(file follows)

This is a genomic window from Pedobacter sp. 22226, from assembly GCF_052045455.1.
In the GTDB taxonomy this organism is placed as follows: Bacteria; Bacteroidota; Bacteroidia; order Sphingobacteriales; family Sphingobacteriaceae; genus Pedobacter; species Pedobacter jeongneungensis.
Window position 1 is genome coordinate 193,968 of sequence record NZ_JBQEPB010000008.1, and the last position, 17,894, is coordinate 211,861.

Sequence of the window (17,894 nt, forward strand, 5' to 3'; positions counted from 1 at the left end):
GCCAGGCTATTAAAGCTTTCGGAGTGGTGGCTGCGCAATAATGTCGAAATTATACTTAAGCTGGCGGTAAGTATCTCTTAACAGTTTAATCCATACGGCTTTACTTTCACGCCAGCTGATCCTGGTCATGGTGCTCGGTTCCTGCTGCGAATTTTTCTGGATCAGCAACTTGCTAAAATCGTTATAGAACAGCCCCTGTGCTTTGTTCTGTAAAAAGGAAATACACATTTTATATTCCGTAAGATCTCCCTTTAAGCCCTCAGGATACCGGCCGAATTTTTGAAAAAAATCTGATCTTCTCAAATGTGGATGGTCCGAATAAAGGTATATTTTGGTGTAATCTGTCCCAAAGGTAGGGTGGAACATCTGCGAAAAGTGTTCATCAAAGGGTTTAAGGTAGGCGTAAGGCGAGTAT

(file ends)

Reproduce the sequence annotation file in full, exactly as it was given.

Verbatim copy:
This is a genomic window from Pedobacter sp. 22226, from assembly GCF_052045455.1.
In the GTDB taxonomy this organism is placed as follows: Bacteria; Bacteroidota; Bacteroidia; order Sphingobacteriales; family Sphingobacteriaceae; genus Pedobacter; species Pedobacter jeongneungensis.
Window position 1 is genome coordinate 193,968 of sequence record NZ_JBQEPB010000008.1, and the last position, 17,894, is coordinate 211,861.

Sequence of the window (17,894 nt, forward strand, 5' to 3'; positions counted from 1 at the left end):
GCCAGGCTATTAAAGCTTTCGGAGTGGTGGCTGCGCAATAATGTCGAAATTATACTTAAGCTGGCGGTAAGTATCTCTTAACAGTTTAATCCATACGGCTTTACTTTCACGCCAGCTGATCCTGGTCATGGTGCTCGGTTCCTGCTGCGAATTTTTCTGGATCAGCAACTTGCTAAAATCGTTATAGAACAGCCCCTGTGCTTTGTTCTGTAAAAAGGAAATACACATTTTATATTCCGTAAGATCTCCCTTTAAGCCCTCAGGATACCGGCCGAATTTTTGAAAAAAATCTGATCTTCTCAAATGTGGATGGTCCGAATAAAGGTATATTTTGGTGTAATCTGTCCCAAAGGTAGGGTGGAACATCTGCGAAAAGTGTTCATCAAAGGGTTTAAGGTAGGCGTAAGGCGAGTAT